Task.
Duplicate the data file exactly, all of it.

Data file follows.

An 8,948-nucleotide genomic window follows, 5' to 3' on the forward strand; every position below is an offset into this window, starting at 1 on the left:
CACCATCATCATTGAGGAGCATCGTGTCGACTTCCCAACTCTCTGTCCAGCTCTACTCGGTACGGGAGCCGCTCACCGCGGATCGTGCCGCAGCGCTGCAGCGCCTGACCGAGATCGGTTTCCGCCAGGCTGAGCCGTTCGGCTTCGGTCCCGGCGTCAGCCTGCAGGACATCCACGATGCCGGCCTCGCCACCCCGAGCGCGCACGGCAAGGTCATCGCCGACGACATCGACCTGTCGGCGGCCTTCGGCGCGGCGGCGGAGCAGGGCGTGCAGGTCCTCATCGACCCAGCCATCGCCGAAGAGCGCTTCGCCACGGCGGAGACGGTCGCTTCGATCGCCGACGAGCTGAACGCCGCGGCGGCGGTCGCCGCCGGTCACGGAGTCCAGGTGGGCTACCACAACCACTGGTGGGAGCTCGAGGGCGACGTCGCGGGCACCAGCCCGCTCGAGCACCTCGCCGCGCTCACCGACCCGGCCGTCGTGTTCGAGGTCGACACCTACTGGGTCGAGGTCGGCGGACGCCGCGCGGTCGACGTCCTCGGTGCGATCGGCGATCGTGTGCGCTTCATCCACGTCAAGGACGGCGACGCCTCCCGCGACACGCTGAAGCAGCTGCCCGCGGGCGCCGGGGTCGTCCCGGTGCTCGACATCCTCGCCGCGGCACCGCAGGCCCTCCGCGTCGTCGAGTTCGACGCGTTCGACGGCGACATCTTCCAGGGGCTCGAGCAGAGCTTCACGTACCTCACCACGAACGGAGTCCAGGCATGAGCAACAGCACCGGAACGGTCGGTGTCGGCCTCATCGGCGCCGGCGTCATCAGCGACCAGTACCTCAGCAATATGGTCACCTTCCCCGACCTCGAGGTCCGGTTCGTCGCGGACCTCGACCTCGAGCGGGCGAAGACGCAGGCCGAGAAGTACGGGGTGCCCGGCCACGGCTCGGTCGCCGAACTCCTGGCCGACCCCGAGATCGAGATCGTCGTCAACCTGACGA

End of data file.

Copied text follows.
An 8,948-nucleotide genomic window follows, 5' to 3' on the forward strand; every position below is an offset into this window, starting at 1 on the left:
CACCATCATCATTGAGGAGCATCGTGTCGACTTCCCAACTCTCTGTCCAGCTCTACTCGGTACGGGAGCCGCTCACCGCGGATCGTGCCGCAGCGCTGCAGCGCCTGACCGAGATCGGTTTCCGCCAGGCTGAGCCGTTCGGCTTCGGTCCCGGCGTCAGCCTGCAGGACATCCACGATGCCGGCCTCGCCACCCCGAGCGCGCACGGCAAGGTCATCGCCGACGACATCGACCTGTCGGCGGCCTTCGGCGCGGCGGCGGAGCAGGGCGTGCAGGTCCTCATCGACCCAGCCATCGCCGAAGAGCGCTTCGCCACGGCGGAGACGGTCGCTTCGATCGCCGACGAGCTGAACGCCGCGGCGGCGGTCGCCGCCGGTCACGGAGTCCAGGTGGGCTACCACAACCACTGGTGGGAGCTCGAGGGCGACGTCGCGGGCACCAGCCCGCTCGAGCACCTCGCCGCGCTCACCGACCCGGCCGTCGTGTTCGAGGTCGACACCTACTGGGTCGAGGTCGGCGGACGCCGCGCGGTCGACGTCCTCGGTGCGATCGGCGATCGTGTGCGCTTCATCCACGTCAAGGACGGCGACGCCTCCCGCGACACGCTGAAGCAGCTGCCCGCGGGCGCCGGGGTCGTCCCGGTGCTCGACATCCTCGCCGCGGCACCGCAGGCCCTCCGCGTCGTCGAGTTCGACGCGTTCGACGGCGACATCTTCCAGGGGCTCGAGCAGAGCTTCACGTACCTCACCACGAACGGAGTCCAGGCATGAGCAACAGCACCGGAACGGTCGGTGTCGGCCTCATCGGCGCCGGCGTCATCAGCGACCAGTACCTCAGCAATATGGTCACCTTCCCCGACCTCGAGGTCCGGTTCGTCGCGGACCTCGACCTCGAGCGGGCGAAGACGCAGGCCGAGAAGTACGGGGTGCCCGGCCACGGCTCGGTCGCCGAACTCCTGGCCGACCCCGAGATCGAGATCGTCGTCAACCTGACGA